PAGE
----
When I first read this, I recoiled a little- a mixture of both my public health background and my own personal insecurities around giving up fluid-bonding as a measure of primacy in my own relationship (at some point, I am sure either J or I or both will have sex without condoms with another person, and I have come to recognize this as pretty inevitable. At one point in our open relationship, I used this fluid-bonding as a marker of our primary relationship, but it shouldn’t be. Our primary relationship is about life decisions and compatibility. And while safer sex is a big concern for both of us, when one of is seeing someone else long-term, I am sure it will come up as a desire for the people involved. And I am good with that.) And I think what Tisdale says is really accurate- there is a large part of my body and brain (and I’m sure for others as well) that craves the skin-on-skin, fluid-sharing part of sex. Also- the whole idea of “fluid-bonding” (at least in how I have approached it thus far in my open relationship) needs some improving. I have swallowed other men’s come, I have scissored with women, I have unprotected oral sex with men and women. There is fluid sharing there.

“Libido, to Freud, meant more than sexual energy, it mean energy, a life force, full of emotion. Reich took Freud’s theory of libido and expanded it: If individual sexual repression led to individual neurosis, then socialized sexual repression led to socialized neurosis. Sexually repressed cultures were violent cultures, despairing, tyrannical. Sexual freedom would lead naturally to socialism” (p 287). 

Favorites from Resolution

“When people complain about how ‘exploitive’ or ‘degrading’ something like a sex club is (having never been to one), they fail to acknowledge how terrible and exploitive marriage, monogamy, and the nuclear family can be for millions of people; how painful and harmful are traditional gender roles for many people; how downright dangerous heterosexual, patriarchal culture is for all women. If radical sexuality works, if sex clubs, underground magazines, anarchic sex shows, and safe-sex education do what they aim to do, then a falling away will happen. Yes, as is feared, a crumbling of boundaries: between male and female, feminine and masculine, top and bottom, gay and straight. The center will not hold” (p 325)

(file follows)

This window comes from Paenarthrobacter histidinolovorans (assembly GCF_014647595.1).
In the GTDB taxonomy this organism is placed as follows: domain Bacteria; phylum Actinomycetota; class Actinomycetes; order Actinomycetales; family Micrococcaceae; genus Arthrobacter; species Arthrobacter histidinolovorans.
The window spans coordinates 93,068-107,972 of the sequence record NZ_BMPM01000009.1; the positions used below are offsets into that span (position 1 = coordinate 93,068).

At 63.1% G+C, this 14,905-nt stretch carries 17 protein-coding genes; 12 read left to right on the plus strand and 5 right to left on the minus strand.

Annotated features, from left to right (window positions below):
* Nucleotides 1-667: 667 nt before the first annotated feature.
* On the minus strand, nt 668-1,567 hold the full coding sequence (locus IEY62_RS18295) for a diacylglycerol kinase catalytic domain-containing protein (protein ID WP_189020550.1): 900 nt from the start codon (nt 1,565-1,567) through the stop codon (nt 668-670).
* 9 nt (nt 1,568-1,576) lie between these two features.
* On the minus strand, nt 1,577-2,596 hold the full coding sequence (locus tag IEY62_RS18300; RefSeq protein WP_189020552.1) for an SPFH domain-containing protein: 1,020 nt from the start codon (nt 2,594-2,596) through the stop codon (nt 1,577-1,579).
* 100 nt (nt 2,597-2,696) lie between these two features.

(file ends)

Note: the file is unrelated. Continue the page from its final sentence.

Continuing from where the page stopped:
I love the shivery, revolutionary feeling of this. I believe in this. 

“An erotic reality would be one in which everyone is connected to us, where there is no moral distinction between friend, lover, and stranger. Erotic reality doesn’t mean promiscuity, though promiscuity might occur; nor does it mean celibacy, though certainly celibacy would exist. Both, and everything in between, would be equivalent acts. An erotic vision is one of engagement in the lives and experiences of other people, embracing them as they are, and living fearlessly” (p 333).
I think, too, inherent in this statement is the idea that romantic love is not put on a pedestal, and seen in relation to and balanced by the the love we feel for other people in our lives. Romantic love wouldn’t be for just one person, necessarily, and it wouldn’t be seen as “better” than any other, but just a different kind of love.

“There is peace in the chaos of sex, because it is one place we can find each other in ourselves and our selves in each other” (p 337).

And from her closing paragraph; this also makes me feel strong and confident and revolutionary to read it:
“My personal sexual revolution will come when I do what I really want to do sexually, don’t do what I don’t want to do, let others do what they want to do, with a whole heart. It’s not how mundane or exotic our behavior is, but how wholehearted we are that counts. I want to be the agent of sex. I want to own sex, as though I had a right it, as though sex belonged to me, to us all. Sexual freedom in my life means forgetting about sex because sex is so much a part of me as a healthy human animal that I can hardly see it at all anymore…” (p 338).


We laid in bed, waking up, you checking news on your phone, me looking at Facebook. I cuddled up next to you, you put your hand on my forearm, gently stroking it. All of a sudden, my senses were on fire. That small action- the gently stroking- made my brain go haywire. I loved it.

After talking a little, we begin cuddling more. You are tracing your fingertips along my arms, my stomach, my face, my legs, my feet. I can’t help but close my eyes and arch my neck and moan in absolute ecstasy. It was heavenly. I am rubbing my clit against your leg as you touch me everywhere, my head spinning with all of the sensations, and I come once, and then twice. You tease my pussy, stroking the skin just near it. Finally, you finger me, and I come. You caress me some more, gently touching me everywhere. You finger me again, and I come again. After every back-and-forth, I come. I keep smiling so big, and you do, too.

I manage to crawl on top of you. My clit is barely touching your stomach, but you are caressing my legs and feet, my inner thighs and ass. I am out of my body. My pussy feels like it is on fire and vibrating, and after a little while, I come big. It was a spectacular orgasm. I am shaky. We are both smiling.

I climb off of you, ask what you want. You cuddle up next to me, and I stroke your cock, slowly and firmly. I love how hard you are, how your pulsating cock feels in my hand. After a little while, you come.

We both sigh happily, loving each other. I loved that. And I love you.